I touched on some of the new releases that came through from Queen this week and promised a bit of info about the auction I attended last weekend. Quite the trip.
Just before Christmas I had the opportunity to meet Frank Fox from Fox Auction Company in Mason City, IA. We had a lengthy conversation, found out we had a lot of friends in common and the conversation turned to auctions, knives and such. Frank encouraged me to check out an estate sale he had scheduled (that was held last weekend) that had a considerable number of knives being offered. I checked it out, ended up going and had a great time.
The sale was three days held at the fairgrounds in Osage, IA. Great venue for a sale with a large open building, lots of natural light, comfortable chairs and room to move around. Even with up to three auction rings going at one time, the merchandise for sale was laid out for inspection on folding tables and you still had room to move.
While I was primarily interested in the knives, this was the most eclectic collection of collectibles I’ve seen in ages. It was a three day sale AND there will be another two day sale in April to finish things off.
The first non-knife related item to catch my eye was a wooden peg leg from the 1800’s (sold for $1000). There were boxes and boxes of old post cards and photo’s, glass marbles that sold for upwards of $100 each. Antique fishing tackle, steel toys, BB guns, art prints, and on and on. The unique thing was the condition of most of the stuff was excellent. I didn’t know the fellow that accumulated this collection, but he had an eye for quality.
When the knife sales started, it seemed to be 8-10 serious collectors present that knew what they were bidding on (self not included). There were probably around 2 dozen hatchets, mostly Marble’s, that one young lady bid on with a vengeance. There were definitely some jewels in the group and she ended up with some really nice pieces.
Then there was a large group of WWII era fighting knives and bayonets with some nice rare pieces included. There was also a fair amount of WWII items in the auction and to tell you all what kind of a guy Frank Fox is, he bought lunch for any military vets that wanted to eat.
Here’s a list of a few of the notable pieces and there sale price.
- WWII KaBar USN MK2 $140
- WWII Kennedy Arms Fighting Knife $225
- US LF&C WWO Trench Knife $375
- Solingen Puma WWII Boot Knife w/Scabbard $175
- Solingen Puma Dress Bayonet Bone Handle $475
- British Dagger Wilkinson Sword London $1000
And so it went.
On Saturday they auctioned the folding knives and some fine older fixed blade hunters. Unfortunately, I got involved in another project and ended up getting to the sale late and missed a lot of the offerings. A few that I did see go across the block were some Marble’s 1916 era hunters in the $150-200 range. The Western Boulder, Co seemed stuck in the $50-100 range.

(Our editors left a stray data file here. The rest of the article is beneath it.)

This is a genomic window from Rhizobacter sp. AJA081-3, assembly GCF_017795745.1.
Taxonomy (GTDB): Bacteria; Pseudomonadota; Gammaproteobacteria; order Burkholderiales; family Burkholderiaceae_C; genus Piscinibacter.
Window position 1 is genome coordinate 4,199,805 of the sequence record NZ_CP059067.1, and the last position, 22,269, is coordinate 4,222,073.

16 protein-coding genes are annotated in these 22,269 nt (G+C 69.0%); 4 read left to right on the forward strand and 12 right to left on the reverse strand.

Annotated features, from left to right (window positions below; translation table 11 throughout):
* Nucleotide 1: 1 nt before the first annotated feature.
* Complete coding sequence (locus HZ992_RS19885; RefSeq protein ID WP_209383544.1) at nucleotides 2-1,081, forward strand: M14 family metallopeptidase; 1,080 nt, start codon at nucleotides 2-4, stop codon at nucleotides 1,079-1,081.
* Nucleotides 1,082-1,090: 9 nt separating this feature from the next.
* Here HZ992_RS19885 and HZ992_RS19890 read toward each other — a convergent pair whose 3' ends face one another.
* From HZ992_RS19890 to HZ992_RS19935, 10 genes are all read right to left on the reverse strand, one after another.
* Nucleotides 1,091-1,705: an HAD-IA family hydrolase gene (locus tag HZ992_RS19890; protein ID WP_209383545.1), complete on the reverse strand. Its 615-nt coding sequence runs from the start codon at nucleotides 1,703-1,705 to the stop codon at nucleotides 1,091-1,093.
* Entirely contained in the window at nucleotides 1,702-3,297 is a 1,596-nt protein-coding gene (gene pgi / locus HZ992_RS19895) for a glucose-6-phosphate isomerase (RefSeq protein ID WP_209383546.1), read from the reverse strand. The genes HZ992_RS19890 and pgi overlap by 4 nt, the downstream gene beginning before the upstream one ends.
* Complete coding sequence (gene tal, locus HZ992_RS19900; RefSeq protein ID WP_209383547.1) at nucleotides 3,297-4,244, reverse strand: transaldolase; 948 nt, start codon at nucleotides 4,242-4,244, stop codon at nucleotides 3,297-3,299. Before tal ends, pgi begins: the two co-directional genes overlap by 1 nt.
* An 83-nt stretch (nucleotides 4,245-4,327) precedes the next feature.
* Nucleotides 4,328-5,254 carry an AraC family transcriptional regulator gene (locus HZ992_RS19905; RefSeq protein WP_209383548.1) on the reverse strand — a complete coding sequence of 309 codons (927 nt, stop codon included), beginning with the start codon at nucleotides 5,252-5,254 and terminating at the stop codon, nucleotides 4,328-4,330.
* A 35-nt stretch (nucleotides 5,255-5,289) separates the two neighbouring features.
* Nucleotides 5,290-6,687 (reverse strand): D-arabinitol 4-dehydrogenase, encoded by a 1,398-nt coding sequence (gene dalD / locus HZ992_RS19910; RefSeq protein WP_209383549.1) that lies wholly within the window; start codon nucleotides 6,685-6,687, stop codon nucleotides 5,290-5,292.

I had a young fella sitting in front of me who just couldn’t buy a knife. My guess is he was probably 15 or 16 and obviously was bidding with a limited budget. No matter which knives were selling, once the bidding topped $25, he dropped out. There just weren’t any sub $25 knives to be had! After a while I started feeling sorry for him having been in the same position when I was younger, but believe me, I dropped out of the bidding on more then one item too!
Here are a few pieces I did pick up.
For the last few years the consensus seems to be that Case prices have been in the dumper and I think the post 1980’s knives still are. Based on selling prices at auction, apparently the older Case’s are making a nice recovery with the solid older pieces selling in the $100 and up range. As you’d expect, condition was a driving factor but not always!
The Jack Knife Ben is a knife a few of you fellow farm boys from the Midwest might recognize. The story behind Jack Knife Ben is interesting and most of these knives had their birth around the Chicago stockyards and spread to the St Paul markets over time. There were a number of different patterns but this particular pattern served a purpose most livestock producers immediately recognize.
I picked up a few other pieces including a nice Case M4 bayonet, Kutmaster fighting knife and so on. Overall, I exercised considerable restraint and believe me, it wasn’t easy. Not being a collector there were a lot of temptations to bid just because something looked interesting, aka, the Rosco pictured above.
And that my friends was how I spent last weekend. Not a cheap weekend, but a fun one. And a tip of my cap to Frank Fox for being a stand up guy regarding our Vets and putting on an outstanding auction!